Lack of sleep and drowsiness can also affect teens on the road. For teen drivers, getting enough sleep is incredibly important to reduce the chances of having an accident. Teens are twice as likely to be involved in a car accident if they don't get enough sleep.
How to help teens get enough sleep
Limiting screens in the bedroom can help teens get better sleep, and avoiding the use of screens 30 minutes before bed helps with falling asleep. Exercise has also been shown to improve the quality of sleep as well as overall health.
In the 4 hours before bedtime, it's important that teens don't have caffeine. Caffeine can be hidden in things like soft drinks, so be on the lookout. Eating too much or too little before bed can also have an impact on sleep due to discomfort that may be caused.
Having a routine at night can help to signal the body that it is time to wind down and go to bed. Also, a bedroom that is conducive to sleep is beneficial. It should be quiet, dark and cool to promote sleep. Sticking to a similar schedule and a routine on the weekends can help avoid disrupting your teen's body clock.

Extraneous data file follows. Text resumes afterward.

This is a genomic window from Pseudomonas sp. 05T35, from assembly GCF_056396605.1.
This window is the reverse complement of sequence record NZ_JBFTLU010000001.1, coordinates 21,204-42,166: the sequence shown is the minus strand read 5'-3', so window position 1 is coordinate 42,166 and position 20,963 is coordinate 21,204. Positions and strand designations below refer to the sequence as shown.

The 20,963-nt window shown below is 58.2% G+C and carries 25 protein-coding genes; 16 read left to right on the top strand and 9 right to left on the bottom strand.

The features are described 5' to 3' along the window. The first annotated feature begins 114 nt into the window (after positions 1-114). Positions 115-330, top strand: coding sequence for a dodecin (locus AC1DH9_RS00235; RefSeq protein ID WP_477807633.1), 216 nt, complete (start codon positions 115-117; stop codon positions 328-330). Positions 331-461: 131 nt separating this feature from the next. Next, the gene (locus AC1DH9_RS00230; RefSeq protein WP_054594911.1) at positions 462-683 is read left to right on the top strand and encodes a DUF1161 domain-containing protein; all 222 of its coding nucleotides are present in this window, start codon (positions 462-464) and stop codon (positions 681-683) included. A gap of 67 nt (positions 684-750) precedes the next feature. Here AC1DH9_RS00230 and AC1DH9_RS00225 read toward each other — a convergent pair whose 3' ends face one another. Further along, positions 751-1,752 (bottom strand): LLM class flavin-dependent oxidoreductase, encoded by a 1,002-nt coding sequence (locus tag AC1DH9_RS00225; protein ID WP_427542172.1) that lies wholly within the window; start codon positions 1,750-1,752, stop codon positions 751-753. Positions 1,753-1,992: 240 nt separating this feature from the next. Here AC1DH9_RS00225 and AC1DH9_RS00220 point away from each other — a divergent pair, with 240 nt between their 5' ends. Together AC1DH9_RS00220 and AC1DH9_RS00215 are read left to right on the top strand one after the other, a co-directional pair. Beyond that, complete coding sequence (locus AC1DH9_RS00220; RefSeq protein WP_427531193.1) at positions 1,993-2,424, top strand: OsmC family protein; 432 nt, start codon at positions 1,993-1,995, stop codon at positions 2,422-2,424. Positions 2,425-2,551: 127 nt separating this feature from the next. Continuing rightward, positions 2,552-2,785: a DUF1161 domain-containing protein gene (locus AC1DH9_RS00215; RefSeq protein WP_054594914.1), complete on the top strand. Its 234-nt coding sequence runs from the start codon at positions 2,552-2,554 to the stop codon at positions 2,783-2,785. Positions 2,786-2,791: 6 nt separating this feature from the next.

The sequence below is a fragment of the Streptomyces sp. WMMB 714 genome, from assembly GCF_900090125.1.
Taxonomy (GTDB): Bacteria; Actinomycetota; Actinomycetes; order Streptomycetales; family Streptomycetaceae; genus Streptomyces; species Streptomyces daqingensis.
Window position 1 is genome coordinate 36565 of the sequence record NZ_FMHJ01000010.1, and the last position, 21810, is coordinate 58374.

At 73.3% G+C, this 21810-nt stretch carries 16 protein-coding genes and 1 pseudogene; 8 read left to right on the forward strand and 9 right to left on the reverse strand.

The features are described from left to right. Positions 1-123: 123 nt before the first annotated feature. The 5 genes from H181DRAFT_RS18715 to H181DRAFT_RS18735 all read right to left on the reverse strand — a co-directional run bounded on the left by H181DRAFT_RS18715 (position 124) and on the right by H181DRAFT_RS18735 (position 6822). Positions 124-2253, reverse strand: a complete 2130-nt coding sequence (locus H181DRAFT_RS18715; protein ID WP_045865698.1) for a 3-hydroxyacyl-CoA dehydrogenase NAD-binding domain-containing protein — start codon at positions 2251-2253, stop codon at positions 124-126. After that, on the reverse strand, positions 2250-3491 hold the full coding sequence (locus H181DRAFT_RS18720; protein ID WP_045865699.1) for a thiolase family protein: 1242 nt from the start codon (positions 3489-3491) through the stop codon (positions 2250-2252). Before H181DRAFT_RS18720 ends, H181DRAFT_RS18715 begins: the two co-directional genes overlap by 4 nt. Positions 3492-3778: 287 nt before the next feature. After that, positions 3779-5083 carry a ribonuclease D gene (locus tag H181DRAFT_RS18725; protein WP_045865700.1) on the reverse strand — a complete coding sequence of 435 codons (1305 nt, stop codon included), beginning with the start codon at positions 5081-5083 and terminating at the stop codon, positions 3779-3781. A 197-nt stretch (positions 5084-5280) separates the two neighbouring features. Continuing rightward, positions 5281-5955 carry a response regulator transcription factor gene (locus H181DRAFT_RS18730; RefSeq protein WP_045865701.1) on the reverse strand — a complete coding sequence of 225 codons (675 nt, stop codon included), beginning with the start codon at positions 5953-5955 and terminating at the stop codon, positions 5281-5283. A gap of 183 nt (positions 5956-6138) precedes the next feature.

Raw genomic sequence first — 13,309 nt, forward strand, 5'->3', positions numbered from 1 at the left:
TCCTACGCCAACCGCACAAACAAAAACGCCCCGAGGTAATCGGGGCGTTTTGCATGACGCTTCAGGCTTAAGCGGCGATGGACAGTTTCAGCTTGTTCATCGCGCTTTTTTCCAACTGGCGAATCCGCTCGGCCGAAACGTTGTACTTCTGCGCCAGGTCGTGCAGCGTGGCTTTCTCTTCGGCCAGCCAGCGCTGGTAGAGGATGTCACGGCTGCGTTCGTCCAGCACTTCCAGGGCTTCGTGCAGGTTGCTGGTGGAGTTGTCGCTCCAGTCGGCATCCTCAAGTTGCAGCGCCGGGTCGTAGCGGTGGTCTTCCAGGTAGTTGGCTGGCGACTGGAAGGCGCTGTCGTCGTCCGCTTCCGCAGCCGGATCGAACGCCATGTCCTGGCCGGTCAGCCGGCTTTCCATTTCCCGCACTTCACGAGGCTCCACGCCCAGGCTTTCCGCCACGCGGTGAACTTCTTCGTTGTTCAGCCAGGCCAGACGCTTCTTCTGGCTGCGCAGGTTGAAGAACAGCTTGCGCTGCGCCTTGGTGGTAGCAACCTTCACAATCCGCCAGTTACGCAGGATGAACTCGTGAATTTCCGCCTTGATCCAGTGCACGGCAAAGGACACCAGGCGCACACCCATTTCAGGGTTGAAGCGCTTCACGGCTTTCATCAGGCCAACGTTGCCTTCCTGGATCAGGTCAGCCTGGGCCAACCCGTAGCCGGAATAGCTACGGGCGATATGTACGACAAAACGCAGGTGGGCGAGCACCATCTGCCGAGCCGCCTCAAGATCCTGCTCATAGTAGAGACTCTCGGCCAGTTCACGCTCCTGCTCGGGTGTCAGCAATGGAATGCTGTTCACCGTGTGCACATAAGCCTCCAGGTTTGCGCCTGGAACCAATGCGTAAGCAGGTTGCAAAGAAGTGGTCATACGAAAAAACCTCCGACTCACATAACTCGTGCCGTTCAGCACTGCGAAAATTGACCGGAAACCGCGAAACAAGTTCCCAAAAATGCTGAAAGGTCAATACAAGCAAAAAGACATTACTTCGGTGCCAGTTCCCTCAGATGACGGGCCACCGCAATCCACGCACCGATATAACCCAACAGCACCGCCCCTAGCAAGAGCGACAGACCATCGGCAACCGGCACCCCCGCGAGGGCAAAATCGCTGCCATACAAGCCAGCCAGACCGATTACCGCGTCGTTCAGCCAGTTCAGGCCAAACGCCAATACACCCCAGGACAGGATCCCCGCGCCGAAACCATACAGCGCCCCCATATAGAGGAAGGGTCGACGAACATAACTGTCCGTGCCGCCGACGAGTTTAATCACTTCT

Balance and stress
Types of stress
There are three main types of stress: acute stress, episodic acute stress and chronic stress.
Acute stress is the most common type. This type of stress arises from demands and pressures from the past, current time and anticipated near-future demands. Too much acute stress can be exhausting, but it can be helpful in small doses.
Episodic acute stress is acute stress that happens frequently. People who worry ceaselessly experience this type of stress.
Chronic stress is the type that wears away at people day after day. Things like poverty or a dysfunctional home life would be examples of chronic stress. This type of stress occurs when people can't see a way out of a hopeless or miserable situation.
How to help teens manage stress